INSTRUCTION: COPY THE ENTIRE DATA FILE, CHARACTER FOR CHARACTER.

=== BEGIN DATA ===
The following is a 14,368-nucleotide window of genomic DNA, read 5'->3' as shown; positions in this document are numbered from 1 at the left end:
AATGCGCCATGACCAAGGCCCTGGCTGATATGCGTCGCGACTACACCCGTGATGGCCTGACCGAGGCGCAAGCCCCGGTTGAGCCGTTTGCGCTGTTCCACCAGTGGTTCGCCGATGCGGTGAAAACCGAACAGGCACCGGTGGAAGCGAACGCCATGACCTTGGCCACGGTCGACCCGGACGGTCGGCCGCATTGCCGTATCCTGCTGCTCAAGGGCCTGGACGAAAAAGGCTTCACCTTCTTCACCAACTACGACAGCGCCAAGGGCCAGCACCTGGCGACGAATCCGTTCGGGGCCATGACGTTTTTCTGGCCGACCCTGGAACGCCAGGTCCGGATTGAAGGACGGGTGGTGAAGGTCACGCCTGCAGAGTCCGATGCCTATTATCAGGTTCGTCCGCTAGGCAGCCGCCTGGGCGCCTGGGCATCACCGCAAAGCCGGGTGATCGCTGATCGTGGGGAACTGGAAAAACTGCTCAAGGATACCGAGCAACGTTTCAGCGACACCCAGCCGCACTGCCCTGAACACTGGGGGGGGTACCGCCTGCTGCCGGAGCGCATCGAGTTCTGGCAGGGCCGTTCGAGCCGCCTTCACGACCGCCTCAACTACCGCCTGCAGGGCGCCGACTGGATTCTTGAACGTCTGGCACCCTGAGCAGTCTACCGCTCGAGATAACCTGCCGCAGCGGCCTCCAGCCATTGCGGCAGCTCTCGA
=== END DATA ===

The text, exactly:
The following is a 14,368-nucleotide window of genomic DNA, read 5'->3' as shown; positions in this document are numbered from 1 at the left end:
AATGCGCCATGACCAAGGCCCTGGCTGATATGCGTCGCGACTACACCCGTGATGGCCTGACCGAGGCGCAAGCCCCGGTTGAGCCGTTTGCGCTGTTCCACCAGTGGTTCGCCGATGCGGTGAAAACCGAACAGGCACCGGTGGAAGCGAACGCCATGACCTTGGCCACGGTCGACCCGGACGGTCGGCCGCATTGCCGTATCCTGCTGCTCAAGGGCCTGGACGAAAAAGGCTTCACCTTCTTCACCAACTACGACAGCGCCAAGGGCCAGCACCTGGCGACGAATCCGTTCGGGGCCATGACGTTTTTCTGGCCGACCCTGGAACGCCAGGTCCGGATTGAAGGACGGGTGGTGAAGGTCACGCCTGCAGAGTCCGATGCCTATTATCAGGTTCGTCCGCTAGGCAGCCGCCTGGGCGCCTGGGCATCACCGCAAAGCCGGGTGATCGCTGATCGTGGGGAACTGGAAAAACTGCTCAAGGATACCGAGCAACGTTTCAGCGACACCCAGCCGCACTGCCCTGAACACTGGGGGGGGTACCGCCTGCTGCCGGAGCGCATCGAGTTCTGGCAGGGCCGTTCGAGCCGCCTTCACGACCGCCTCAACTACCGCCTGCAGGGCGCCGACTGGATTCTTGAACGTCTGGCACCCTGAGCAGTCTACCGCTCGAGATAACCTGCCGCAGCGGCCTCCAGCCATTGCGGCAGCTCTCGA